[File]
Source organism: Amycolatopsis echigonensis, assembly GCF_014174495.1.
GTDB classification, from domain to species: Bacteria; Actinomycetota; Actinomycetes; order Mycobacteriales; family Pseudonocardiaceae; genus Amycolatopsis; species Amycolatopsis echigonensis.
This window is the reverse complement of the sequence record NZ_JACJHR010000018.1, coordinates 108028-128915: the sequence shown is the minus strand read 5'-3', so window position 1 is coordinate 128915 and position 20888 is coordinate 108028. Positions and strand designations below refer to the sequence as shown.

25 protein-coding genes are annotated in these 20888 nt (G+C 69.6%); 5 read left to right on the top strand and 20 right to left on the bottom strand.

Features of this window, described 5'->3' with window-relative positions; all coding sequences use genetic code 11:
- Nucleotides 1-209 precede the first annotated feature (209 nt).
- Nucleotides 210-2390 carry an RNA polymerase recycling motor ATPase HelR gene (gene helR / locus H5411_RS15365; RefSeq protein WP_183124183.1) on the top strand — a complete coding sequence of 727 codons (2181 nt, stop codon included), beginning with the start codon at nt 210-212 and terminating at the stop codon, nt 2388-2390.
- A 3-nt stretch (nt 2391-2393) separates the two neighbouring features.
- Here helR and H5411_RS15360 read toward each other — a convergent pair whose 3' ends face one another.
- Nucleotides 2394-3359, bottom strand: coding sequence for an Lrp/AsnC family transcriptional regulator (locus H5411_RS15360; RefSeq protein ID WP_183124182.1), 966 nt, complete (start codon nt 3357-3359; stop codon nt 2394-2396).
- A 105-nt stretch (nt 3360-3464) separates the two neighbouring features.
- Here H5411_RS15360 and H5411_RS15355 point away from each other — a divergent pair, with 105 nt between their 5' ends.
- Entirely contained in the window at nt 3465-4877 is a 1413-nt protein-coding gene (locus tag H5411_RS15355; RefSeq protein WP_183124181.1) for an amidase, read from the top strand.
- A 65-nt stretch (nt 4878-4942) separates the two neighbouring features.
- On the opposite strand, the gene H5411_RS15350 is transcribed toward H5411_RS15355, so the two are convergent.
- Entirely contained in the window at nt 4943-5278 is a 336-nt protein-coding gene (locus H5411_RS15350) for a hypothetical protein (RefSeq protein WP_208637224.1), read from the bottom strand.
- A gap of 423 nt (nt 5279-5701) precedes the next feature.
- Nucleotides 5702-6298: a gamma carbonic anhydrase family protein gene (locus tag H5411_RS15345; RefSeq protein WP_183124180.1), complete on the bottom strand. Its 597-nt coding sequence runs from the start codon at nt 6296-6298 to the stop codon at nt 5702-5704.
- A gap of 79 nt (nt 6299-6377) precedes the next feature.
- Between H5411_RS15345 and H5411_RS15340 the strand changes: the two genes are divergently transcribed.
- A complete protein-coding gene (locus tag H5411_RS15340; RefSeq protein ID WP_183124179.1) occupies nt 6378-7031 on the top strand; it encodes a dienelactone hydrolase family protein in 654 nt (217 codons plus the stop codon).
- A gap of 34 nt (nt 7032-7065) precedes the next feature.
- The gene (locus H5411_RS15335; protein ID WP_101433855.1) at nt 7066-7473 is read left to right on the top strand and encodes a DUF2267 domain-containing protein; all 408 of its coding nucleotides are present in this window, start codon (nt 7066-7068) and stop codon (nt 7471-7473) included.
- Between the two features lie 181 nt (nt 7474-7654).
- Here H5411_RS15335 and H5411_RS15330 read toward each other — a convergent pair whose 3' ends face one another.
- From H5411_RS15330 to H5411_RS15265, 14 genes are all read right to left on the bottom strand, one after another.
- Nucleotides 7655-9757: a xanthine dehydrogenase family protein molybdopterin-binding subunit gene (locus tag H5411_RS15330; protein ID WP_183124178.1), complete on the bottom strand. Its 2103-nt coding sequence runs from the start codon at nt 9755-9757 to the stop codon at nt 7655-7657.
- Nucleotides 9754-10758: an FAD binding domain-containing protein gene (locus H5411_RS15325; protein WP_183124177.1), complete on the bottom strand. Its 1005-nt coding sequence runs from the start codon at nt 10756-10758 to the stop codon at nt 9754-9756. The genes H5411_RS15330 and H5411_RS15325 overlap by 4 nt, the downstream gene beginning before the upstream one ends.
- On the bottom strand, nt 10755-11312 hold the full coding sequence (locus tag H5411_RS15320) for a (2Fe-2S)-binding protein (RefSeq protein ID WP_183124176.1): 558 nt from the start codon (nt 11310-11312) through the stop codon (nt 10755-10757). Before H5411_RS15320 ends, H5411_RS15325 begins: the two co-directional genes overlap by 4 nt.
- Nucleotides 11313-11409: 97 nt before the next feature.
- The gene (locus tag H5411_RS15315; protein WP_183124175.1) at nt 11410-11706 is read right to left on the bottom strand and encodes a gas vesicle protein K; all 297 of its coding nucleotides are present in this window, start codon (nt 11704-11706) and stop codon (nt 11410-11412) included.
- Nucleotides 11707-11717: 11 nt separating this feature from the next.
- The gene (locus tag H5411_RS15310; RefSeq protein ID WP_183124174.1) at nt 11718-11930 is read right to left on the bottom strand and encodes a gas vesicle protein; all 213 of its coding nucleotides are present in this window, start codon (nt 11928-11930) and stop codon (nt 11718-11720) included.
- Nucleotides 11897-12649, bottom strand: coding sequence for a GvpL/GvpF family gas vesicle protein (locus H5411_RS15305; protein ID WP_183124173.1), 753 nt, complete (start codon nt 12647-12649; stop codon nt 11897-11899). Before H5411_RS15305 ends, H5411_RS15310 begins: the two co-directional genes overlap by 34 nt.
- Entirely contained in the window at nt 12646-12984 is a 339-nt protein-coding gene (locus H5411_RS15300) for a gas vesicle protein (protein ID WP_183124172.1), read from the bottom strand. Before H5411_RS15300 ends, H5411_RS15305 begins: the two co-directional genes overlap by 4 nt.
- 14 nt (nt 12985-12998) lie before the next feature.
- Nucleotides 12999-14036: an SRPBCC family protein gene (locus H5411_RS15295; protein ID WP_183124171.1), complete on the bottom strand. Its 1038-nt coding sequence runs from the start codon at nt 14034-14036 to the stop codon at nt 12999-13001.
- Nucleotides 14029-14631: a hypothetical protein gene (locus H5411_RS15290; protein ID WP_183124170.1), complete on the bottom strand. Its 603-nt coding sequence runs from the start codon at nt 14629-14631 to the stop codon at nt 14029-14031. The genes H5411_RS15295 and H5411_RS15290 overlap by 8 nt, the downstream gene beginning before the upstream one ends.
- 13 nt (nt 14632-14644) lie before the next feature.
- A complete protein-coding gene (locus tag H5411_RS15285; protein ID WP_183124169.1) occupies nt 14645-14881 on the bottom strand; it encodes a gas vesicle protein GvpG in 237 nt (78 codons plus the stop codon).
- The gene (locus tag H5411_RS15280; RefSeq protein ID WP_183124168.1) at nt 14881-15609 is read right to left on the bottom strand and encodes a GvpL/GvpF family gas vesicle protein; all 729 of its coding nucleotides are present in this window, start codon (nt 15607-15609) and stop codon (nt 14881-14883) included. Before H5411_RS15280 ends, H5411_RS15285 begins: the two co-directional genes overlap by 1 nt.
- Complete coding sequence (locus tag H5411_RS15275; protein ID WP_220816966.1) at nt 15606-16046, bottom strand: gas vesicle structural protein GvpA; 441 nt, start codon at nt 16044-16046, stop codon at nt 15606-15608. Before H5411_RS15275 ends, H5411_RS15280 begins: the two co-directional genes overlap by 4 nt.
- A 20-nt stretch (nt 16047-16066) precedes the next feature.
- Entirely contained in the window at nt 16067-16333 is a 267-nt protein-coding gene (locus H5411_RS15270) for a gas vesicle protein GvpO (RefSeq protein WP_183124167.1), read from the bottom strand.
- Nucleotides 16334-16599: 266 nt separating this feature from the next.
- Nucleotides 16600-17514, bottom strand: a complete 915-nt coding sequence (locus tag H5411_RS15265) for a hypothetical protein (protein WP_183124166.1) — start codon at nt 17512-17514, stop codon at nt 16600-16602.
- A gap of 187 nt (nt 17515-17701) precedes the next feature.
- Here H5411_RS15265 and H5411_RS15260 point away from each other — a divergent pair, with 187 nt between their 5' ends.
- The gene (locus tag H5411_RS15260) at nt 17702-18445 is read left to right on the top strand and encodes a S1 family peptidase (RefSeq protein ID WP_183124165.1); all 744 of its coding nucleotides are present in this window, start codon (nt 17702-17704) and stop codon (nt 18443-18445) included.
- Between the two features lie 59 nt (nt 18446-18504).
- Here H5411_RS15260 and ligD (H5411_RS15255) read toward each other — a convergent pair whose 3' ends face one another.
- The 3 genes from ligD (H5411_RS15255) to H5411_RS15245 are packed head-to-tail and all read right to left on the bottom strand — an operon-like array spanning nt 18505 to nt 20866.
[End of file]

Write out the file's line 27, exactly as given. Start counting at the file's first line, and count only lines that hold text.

- Nucleotides 7655-9757: a xanthine dehydrogenase family protein molybdopterin-binding subunit gene (locus tag H5411_RS15330; protein ID WP_183124178.1), complete on the bottom strand. Its 2103-nt coding sequence runs from the start codon at nt 9755-9757 to the stop codon at nt 7655-7657.